healthHealth and Medicine

Woman's Toe Amputation Linked To Thai Fish Pedicure, So Should You Be Worried?


Robin Andrews

Science & Policy Writer

Don't panic just yet. iSam iSmile/Shutterstock

There's a story doing the rounds of what appears to be a rather unfortunate visit to a fish spa. It seems that the person in question contracted a bone infection in her toes after standing on broken glass back in 2006, which led to half her big toe being amputated. After going for a fish pedicure in Thailand in 2010, she then contracted another infection that has led to all the toes on her right foot being amputated.

After suffering from fever and sickness when she got home, she was diagnosed with osteomyelitis, a painful bone infection. (Some outlets report she suffered from something called schwelmenella, we think they mean shewanella?). The suspicion was that it was contracted through the water via her pre-existing surgery wounds. 


Details of the story are unclear, as it appears to be based on the person’s Instagram account, @terrifically-toeless, which is currently set to private, thus the story and its specifics are impossible to verify at present. So, should we be scared?

According to the Mayo Clinic, osteomyelitis is most often caused by the common Staphylococcus bacteria, which can enter your body through open wounds, infected tissue, or the bloodstream. Bones are normally infection resistant, so in order to get this condition, recent bone surgery, damaged circulation, or immunodeficiency is required.

So, if there was opportunistic bacteria in the fish tank where this person got their pedicure, it’s certainly possible that's where she got the affliction. 

This isn’t the first time a story like this has cropped up. A recent JAMA Dermatology report described how another pedicure client appeared to suffer from onychomadesis – wherein interrupted nail growth results in the separation of the nail plate from the nail matrix – six months post-procedure.


The patient denied that she had suffered from any pre-existing conditions that may have given rise to her toenail’s grisly fate. The only thing that her condition could be speculatively linked to was her fish pedicure.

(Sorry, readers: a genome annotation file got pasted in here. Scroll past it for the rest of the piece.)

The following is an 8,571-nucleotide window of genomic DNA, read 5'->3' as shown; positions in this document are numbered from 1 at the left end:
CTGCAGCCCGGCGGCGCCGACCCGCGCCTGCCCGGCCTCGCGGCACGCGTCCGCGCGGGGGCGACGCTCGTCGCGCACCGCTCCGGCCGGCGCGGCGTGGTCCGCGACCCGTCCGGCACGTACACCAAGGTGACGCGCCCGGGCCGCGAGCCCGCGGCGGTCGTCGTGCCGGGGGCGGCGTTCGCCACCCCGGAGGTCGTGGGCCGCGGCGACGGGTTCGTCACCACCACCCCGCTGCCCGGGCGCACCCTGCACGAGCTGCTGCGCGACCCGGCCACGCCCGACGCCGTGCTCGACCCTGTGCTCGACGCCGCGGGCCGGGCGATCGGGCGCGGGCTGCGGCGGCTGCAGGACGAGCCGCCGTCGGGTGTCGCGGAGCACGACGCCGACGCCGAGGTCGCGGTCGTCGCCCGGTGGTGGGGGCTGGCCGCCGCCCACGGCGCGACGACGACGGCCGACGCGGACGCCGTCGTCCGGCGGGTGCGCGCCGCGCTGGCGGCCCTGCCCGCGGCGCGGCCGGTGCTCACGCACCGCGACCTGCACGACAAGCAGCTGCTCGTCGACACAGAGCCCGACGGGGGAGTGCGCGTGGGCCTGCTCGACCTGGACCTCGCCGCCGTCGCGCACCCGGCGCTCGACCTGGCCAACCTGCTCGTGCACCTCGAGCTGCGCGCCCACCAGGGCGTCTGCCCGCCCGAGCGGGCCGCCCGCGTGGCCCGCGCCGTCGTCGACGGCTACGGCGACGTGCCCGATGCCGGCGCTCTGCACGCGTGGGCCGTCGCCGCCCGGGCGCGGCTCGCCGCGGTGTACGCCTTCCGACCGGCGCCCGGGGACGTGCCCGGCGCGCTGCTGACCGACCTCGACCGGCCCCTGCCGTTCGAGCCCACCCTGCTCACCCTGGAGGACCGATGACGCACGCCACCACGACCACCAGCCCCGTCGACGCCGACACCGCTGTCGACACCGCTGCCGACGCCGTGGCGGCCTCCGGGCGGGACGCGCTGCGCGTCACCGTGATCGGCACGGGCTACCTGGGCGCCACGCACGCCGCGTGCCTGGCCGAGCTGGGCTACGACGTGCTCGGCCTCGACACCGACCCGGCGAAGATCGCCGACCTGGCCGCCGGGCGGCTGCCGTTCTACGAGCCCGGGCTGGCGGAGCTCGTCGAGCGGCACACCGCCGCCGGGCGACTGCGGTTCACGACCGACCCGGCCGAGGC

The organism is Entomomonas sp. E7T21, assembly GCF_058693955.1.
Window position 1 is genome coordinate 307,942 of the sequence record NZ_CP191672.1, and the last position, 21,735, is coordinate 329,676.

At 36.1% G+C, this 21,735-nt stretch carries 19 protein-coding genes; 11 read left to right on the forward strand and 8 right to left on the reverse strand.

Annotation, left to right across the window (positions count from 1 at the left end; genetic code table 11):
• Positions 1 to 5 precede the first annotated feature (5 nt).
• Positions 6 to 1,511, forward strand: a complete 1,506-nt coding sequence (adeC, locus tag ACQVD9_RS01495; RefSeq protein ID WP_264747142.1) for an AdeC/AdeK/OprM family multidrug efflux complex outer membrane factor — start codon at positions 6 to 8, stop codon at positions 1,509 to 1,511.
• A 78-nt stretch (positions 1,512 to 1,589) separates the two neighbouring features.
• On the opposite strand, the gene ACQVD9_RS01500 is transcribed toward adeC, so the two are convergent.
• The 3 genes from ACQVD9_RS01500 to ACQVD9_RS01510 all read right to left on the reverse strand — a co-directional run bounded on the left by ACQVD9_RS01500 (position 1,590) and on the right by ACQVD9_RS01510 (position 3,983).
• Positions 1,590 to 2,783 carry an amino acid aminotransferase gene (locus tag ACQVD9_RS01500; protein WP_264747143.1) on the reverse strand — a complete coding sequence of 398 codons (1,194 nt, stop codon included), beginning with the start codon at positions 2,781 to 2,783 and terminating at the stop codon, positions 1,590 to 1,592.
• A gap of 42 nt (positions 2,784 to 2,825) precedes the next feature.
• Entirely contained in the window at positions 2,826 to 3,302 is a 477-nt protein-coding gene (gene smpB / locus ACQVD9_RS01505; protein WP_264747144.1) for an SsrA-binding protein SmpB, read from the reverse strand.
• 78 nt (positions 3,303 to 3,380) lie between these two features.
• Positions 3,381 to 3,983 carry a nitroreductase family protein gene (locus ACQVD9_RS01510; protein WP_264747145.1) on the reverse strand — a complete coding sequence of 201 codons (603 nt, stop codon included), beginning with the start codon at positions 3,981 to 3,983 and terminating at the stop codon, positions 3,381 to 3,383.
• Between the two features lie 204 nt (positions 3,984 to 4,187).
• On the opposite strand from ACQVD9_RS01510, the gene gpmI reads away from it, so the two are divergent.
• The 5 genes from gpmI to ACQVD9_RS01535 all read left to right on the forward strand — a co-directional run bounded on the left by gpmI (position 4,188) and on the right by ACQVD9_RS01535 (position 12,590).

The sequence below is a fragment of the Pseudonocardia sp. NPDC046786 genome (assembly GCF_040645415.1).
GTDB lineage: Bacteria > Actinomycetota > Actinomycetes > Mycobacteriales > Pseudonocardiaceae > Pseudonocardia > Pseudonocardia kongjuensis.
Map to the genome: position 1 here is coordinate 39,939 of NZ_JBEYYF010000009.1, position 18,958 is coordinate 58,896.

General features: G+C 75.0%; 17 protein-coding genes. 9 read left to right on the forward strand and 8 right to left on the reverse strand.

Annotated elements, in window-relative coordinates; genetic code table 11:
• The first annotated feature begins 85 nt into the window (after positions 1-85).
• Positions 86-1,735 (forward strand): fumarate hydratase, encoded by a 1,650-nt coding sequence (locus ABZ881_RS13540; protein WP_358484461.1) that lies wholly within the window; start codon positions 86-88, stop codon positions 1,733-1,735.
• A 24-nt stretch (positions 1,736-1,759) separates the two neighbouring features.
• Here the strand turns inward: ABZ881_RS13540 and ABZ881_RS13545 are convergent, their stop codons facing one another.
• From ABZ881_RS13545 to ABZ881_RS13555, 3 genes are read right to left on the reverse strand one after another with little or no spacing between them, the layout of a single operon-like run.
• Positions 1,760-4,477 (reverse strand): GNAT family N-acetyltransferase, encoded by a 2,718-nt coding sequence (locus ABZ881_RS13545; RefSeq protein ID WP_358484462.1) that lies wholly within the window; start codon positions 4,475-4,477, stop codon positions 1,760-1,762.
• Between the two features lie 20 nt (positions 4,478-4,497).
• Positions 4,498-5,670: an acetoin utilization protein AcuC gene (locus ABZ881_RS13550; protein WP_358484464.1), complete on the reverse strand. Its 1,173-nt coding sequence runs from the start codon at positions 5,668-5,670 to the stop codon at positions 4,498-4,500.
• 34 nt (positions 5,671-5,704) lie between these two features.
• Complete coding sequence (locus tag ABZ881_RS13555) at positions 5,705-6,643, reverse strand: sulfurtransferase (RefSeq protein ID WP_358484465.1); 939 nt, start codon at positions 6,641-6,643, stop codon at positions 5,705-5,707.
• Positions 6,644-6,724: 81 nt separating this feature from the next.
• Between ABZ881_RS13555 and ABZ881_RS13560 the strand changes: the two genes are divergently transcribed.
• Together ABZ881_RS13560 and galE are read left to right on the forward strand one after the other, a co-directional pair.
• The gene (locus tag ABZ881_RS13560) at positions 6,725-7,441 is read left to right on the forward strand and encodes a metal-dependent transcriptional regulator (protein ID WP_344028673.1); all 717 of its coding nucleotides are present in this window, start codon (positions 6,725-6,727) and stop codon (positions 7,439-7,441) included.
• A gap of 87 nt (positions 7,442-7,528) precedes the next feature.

It appears that there are several possibilities as to what triggers onychomadesis, and how it progresses, but such mechanisms remain unclear. At the time, experts not involved in the case study report were skeptical of the association made too, so nothing definitive can be said.

This latest story is a little different, though, as it involves waterborne infections from unsterilized water.

The UK’s National Health Service (NHS) points out, in a gloriously pun-heavy post, plenty of scary-sounding stories about fish pedicures are often unsubstantiated, and the risks are usually overblown.


The post was a response to a story that appeared in a newspaper warning that fish pedicures could spread HIV and Hepatitis. It turned out that this wasn’t based on an incident that actually happened, but a possibility featured in a health report. Although such infection risks can’t be said to be zero, the report nonetheless said such an outcome’s likelihood was “extremely low.”

You can theoretically catch an infection while having a pedicure. Blood-borne infections like these two mentioned were thought to be highly improbable, as Garra rufa fish don’t seem to draw blood. You could potentially get a bacterial or fungal infection, but this isn’t unique to fish spas, and the risk for a healthy person is still very low.

Is the latest story about a potential infection valid, then? Sure, it’s possible, but the right conditions were there to make such a rare occurrence happen.

If you’re worried, but you really can’t resist the urge to dip your feet in the waters, the NHS and that report recommended that you follow a few simple rules. Don’t do it with open cuts or sores on your lower legs, if you already have an infection or some kind on the feet or within your blood, have an immune deficiency, or have bleeding disorders.


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